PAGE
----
Objectives: This study sought to investigate the effect of beraprost sodium (BPS), an orally active prostacyclin analogue, on the survival of outpatients with primary pulmonary hypertension (PPH).
Background: Continuous intravenous administration of epoprostenol (prostacyclin) has been shown to improve survival in PPH. However, the effect of oral BPS on survival in PPH remains unknown.
Methods: Fifty-eight consecutive patients with PPH who could be discharged after the first diagnostic catheterization for PPH were retrospectively divided into two groups: patients treated with BPS (BPS group, n = 24) and those without BPS (conventional group, n = 34). The baseline demographic and hemodynamic data did not significantly differ between the two.
Results: Twenty-seven patients died of cardiopulmonary causes in the conventional group during a mean follow-up period of 44 +/- 45 months. In contrast, only 4 patients died of cardiopulmonary causes in the BPS group during a mean follow-up period of 30 +/- 20 months. In a subsample (n = 15) of patients in the BPS group, mean pulmonary arterial pressure and total pulmonary resistance significantly decreased, respectively, by 13% and 25% during a mean follow-up period of 53 days. Among the variables previously known to be associated with the mortality in PPH, the absence of BPS therapy and the reduced cardiac output were independently related to the mortality by a multivariate Cox proportional hazards regression analysis (both p < 0.05). The Kaplan-Meier survival curves demonstrated that the one-, two- and three-year survival rates for the BPS group were 96%, 86% and 76%, respectively, as compared with 77%, 47% and 44%, respectively, in the conventional group (log-rank test, p < 0.05).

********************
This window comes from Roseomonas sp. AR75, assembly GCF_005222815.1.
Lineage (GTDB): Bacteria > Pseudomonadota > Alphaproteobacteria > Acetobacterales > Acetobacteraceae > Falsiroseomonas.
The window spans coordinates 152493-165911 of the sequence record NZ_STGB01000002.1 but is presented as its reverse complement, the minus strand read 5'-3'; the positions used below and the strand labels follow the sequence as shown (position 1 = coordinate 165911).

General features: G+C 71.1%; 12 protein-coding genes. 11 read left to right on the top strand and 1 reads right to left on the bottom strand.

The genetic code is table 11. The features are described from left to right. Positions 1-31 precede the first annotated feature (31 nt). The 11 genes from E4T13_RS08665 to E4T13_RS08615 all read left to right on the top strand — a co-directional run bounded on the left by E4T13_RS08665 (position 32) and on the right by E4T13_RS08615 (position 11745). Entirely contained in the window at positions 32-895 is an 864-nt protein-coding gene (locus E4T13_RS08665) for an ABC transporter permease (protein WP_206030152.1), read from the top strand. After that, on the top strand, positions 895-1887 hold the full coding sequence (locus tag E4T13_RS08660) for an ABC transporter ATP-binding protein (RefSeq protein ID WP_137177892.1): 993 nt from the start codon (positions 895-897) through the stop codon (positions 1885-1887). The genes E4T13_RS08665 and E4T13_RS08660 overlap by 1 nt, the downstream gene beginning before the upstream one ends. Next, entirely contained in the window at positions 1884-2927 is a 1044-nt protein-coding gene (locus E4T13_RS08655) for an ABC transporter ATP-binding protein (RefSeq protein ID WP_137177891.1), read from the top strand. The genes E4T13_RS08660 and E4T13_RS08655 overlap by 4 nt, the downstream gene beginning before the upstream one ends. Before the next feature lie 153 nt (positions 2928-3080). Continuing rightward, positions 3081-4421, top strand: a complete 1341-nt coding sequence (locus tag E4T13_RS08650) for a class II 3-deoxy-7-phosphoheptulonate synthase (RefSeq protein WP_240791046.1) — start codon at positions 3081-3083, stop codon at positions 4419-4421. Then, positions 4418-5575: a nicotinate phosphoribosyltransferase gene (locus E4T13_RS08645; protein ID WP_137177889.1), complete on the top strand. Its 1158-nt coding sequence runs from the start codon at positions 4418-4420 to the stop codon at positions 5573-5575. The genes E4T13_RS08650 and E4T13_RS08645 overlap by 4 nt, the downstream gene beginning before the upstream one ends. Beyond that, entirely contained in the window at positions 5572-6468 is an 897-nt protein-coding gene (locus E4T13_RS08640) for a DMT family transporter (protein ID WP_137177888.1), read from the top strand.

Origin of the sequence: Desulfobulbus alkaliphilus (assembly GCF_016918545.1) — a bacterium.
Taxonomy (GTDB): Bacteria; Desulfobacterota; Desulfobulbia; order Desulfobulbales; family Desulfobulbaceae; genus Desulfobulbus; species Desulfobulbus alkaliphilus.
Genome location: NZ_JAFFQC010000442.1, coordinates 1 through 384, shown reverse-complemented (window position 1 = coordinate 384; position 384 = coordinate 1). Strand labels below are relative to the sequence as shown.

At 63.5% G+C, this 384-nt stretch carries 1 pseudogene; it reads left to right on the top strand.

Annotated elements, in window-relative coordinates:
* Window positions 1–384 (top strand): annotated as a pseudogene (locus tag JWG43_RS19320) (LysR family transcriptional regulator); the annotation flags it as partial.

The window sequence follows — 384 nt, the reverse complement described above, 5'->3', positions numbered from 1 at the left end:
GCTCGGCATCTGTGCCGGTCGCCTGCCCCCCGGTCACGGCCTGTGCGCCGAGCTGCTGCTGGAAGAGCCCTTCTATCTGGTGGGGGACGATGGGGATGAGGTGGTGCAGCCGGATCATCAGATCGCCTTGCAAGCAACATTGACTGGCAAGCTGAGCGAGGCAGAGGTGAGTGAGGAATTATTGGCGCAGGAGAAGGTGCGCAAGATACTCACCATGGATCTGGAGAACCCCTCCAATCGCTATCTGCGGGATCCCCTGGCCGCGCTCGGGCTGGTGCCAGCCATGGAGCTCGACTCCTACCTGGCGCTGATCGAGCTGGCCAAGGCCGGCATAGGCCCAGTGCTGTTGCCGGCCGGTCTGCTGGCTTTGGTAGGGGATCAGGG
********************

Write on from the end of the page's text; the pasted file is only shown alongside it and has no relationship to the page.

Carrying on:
Conclusions: The oral administration of BPS may have beneficial effects on the survival of outpatients with PPH as compared with conventional therapy alone.